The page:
Free Craig Johnston!

Submitted by AWL on 25 November, 2004 - 4:15

Earlier this year former Victorian State Secretary of the Australian Manufacturing Workers Union Craig Johnston pleaded guilty to charges of assault (verbal abuse), criminal damage and two counts of affray in a previous court case.

Craig Johnston has had his suspended sentence overturned in the appeal court. He was given a 2 year and 9 months jail sentence with the 9 months to be served immediately and the 2 years jail sentence to be suspended for 2.5 years. This shouldn’t come as a surprise. Craig has had an alliance of powerful enemies preparing the ground for such an outcome. The Office of Public Prosecutions, no doubt at the behest of the Premiers' office, appealed the original sentence. The media, particularly the anti union hacks at the Herald Sun mounted their own campaign to see Craig behind bars. The Age editorial writers have been no better, recently bemoaning the lack of police action to break a picket outside their own offices. You’ll notice a common theme in all of this - the need for the use of the state, in industrial relations, where workers have been prepared to take effective action to better their lot. Finally, but by no means unimportant, are the good offices of the federal secretary of the AMWU in ensuring that Craig has been politically and industrially isolated. From the moment that the Victorian office of the AMWU fell outside of the orbit of Doug Cameron's federal control, Mr Cameron has spared no expense or energy to intimidate and harass Craig Johnston's Workers First grouping. If Cameron focused a tenth of his invective on the employers, rather than comrades in the union movement, manufacturing workers would be in an incomparably better position.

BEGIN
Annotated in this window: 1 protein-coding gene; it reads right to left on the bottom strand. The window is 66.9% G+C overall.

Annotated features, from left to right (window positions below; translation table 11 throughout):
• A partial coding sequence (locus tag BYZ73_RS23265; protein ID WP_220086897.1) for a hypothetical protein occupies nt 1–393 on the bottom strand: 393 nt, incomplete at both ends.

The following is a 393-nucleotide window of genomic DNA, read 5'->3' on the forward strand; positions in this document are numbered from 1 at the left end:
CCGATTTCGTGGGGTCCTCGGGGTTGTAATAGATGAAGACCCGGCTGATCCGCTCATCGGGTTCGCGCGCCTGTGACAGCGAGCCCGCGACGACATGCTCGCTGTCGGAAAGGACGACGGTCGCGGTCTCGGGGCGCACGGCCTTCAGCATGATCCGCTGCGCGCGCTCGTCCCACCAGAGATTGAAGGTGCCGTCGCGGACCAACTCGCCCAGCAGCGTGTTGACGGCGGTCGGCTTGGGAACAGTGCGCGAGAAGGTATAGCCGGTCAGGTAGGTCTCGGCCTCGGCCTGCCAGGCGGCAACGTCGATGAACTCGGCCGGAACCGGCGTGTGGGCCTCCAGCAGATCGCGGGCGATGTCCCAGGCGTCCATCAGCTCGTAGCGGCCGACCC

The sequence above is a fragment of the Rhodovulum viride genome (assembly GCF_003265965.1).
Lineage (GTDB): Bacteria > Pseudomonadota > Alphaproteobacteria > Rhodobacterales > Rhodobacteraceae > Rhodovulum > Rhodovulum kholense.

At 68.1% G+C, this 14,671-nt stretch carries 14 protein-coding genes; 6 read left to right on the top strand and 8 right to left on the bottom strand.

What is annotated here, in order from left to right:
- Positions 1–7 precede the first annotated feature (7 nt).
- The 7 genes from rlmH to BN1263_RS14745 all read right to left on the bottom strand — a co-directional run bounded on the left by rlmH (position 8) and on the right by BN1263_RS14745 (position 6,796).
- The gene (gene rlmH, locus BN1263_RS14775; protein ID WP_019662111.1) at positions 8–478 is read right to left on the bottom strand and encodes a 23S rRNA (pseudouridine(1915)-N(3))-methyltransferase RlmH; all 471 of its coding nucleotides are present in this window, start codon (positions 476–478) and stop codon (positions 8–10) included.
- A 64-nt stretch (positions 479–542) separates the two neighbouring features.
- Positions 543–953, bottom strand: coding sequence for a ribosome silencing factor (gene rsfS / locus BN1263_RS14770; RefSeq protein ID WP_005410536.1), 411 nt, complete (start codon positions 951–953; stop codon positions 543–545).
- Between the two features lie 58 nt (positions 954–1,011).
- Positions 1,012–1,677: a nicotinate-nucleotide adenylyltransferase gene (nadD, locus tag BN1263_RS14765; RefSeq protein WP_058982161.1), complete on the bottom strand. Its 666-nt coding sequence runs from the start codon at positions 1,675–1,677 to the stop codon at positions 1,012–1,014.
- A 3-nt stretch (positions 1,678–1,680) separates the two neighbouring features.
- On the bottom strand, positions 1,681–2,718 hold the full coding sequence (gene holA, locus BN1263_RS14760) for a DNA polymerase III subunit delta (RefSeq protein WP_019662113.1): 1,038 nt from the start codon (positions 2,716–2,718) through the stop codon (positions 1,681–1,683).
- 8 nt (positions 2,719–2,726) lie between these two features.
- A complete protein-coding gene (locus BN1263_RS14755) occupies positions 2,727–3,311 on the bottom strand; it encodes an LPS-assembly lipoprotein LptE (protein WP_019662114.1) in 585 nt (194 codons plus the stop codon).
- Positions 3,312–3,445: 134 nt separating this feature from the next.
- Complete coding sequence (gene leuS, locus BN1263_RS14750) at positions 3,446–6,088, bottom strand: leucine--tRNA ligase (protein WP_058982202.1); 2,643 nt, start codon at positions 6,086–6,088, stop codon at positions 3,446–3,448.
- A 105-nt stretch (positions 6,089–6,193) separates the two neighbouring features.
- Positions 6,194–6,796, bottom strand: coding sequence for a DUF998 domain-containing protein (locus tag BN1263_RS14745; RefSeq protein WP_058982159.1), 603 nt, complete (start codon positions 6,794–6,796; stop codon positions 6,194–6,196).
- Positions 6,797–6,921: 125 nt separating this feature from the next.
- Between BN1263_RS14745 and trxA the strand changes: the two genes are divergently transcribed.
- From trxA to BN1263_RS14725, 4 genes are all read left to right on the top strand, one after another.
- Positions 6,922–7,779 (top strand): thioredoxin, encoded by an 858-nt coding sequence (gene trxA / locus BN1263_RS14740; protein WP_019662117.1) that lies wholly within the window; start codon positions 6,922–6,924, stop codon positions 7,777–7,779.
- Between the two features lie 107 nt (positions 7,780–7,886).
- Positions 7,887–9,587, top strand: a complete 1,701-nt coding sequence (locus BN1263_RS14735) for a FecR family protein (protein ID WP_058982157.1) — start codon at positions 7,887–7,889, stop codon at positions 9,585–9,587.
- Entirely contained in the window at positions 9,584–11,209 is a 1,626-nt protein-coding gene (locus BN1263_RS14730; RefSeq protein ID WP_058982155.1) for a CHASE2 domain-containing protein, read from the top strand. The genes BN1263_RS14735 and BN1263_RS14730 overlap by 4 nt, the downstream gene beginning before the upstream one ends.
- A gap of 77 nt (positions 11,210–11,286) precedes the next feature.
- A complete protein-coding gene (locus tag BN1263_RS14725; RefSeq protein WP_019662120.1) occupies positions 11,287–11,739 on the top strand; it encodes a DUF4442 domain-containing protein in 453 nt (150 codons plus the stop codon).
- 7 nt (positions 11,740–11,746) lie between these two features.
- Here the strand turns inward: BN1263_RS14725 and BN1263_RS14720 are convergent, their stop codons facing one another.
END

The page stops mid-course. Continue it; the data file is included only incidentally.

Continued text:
Craig may have pleaded guilty to the charges. More damaging to the employers, state government, media and conservative union leaders was his preparedness to wage serious campaigns to win better deals for workers. Craig's view of unionism, one that served only the interests of its members, was a threat to the closed-door deals done by employers and conservative union leaders.

The challenge now for the union movement is to mount a campaign to secure Craig's release. Seventeen union secretaries have signed a letter calling for Craig’s release. What is needed is a serious and sustained industrial campaign to win Craig's release, and beat back the relentless attacks by employers.

By Bryan Sketchley

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